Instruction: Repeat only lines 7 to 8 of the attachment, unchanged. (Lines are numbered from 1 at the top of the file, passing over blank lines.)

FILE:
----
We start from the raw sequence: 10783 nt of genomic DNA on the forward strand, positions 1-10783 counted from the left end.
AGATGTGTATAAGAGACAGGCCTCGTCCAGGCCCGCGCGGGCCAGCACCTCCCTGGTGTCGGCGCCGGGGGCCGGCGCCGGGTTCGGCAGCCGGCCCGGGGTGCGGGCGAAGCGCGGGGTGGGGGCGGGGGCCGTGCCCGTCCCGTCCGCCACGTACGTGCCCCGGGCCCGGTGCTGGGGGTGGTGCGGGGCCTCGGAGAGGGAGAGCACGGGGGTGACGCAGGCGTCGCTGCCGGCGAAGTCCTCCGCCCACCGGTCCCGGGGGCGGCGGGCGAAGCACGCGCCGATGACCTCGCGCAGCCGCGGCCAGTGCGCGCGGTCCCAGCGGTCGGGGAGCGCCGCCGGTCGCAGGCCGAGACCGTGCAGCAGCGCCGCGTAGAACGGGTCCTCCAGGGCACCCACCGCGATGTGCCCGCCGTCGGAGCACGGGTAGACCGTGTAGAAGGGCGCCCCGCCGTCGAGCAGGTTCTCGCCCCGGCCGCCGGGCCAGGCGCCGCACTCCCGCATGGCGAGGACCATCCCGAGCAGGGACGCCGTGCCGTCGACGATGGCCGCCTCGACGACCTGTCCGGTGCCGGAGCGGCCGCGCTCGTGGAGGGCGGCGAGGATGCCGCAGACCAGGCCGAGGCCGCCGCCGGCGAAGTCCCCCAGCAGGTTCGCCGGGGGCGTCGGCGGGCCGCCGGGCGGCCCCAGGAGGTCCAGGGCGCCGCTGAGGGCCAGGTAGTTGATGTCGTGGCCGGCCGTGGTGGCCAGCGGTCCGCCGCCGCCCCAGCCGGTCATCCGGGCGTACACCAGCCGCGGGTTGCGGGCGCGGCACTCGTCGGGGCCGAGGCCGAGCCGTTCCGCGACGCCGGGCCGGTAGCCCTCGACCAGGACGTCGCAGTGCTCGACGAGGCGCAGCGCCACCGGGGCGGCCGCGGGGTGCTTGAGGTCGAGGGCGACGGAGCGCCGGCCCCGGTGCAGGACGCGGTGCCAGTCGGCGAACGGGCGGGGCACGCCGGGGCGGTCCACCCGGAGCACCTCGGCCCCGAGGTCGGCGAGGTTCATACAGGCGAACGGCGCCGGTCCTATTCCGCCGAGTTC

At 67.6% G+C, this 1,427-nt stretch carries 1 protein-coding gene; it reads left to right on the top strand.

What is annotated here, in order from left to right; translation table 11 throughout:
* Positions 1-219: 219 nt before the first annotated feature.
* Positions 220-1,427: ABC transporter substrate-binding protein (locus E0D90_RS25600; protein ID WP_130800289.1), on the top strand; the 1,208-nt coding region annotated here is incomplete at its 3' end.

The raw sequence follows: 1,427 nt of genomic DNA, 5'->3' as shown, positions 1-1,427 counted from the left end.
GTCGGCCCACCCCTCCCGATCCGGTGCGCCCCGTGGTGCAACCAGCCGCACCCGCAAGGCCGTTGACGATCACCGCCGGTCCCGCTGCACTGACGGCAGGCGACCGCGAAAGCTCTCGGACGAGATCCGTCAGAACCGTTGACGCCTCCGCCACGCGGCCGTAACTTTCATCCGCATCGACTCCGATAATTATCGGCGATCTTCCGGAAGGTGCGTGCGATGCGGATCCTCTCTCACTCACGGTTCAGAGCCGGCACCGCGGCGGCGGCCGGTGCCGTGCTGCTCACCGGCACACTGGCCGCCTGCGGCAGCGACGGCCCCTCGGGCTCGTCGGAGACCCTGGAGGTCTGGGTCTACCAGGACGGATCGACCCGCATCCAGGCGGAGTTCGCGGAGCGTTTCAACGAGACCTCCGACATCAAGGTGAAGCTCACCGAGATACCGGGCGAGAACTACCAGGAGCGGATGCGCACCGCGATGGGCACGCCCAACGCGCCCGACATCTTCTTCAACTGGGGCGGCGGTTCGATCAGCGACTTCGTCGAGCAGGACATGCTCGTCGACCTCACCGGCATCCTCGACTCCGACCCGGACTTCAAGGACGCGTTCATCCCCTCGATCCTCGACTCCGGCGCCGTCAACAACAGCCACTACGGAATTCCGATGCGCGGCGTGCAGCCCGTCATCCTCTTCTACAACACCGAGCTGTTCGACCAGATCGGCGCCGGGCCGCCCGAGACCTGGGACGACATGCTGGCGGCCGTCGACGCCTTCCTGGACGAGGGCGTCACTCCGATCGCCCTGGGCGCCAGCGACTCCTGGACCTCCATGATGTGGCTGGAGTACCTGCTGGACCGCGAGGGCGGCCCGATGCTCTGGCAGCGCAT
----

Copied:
The raw sequence follows: 1,427 nt of genomic DNA, 5'->3' as shown, positions 1-1,427 counted from the left end.
GTCGGCCCACCCCTCCCGATCCGGTGCGCCCCGTGGTGCAACCAGCCGCACCCGCAAGGCCGTTGACGATCACCGCCGGTCCCGCTGCACTGACGGCAGGCGACCGCGAAAGCTCTCGGACGAGATCCGTCAGAACCGTTGACGCCTCCGCCACGCGGCCGTAACTTTCATCCGCATCGACTCCGATAATTATCGGCGATCTTCCGGAAGGTGCGTGCGATGCGGATCCTCTCTCACTCACGGTTCAGAGCCGGCACCGCGGCGGCGGCCGGTGCCGTGCTGCTCACCGGCACACTGGCCGCCTGCGGCAGCGACGGCCCCTCGGGCTCGTCGGAGACCCTGGAGGTCTGGGTCTACCAGGACGGATCGACCCGCATCCAGGCGGAGTTCGCGGAGCGTTTCAACGAGACCTCCGACATCAAGGTGAAGCTCACCGAGATACCGGGCGAGAACTACCAGGAGCGGATGCGCACCGCGATGGGCACGCCCAACGCGCCCGACATCTTCTTCAACTGGGGCGGCGGTTCGATCAGCGACTTCGTCGAGCAGGACATGCTCGTCGACCTCACCGGCATCCTCGACTCCGACCCGGACTTCAAGGACGCGTTCATCCCCTCGATCCTCGACTCCGGCGCCGTCAACAACAGCCACTACGGAATTCCGATGCGCGGCGTGCAGCCCGTCATCCTCTTCTACAACACCGAGCTGTTCGACCAGATCGGCGCCGGGCCGCCCGAGACCTGGGACGACATGCTGGCGGCCGTCGACGCCTTCCTGGACGAGGGCGTCACTCCGATCGCCCTGGGCGCCAGCGACTCCTGGACCTCCATGATGTGGCTGGAGTACCTGCTGGACCGCGAGGGCGGCCCGATGCTCTGGCAGCGCAT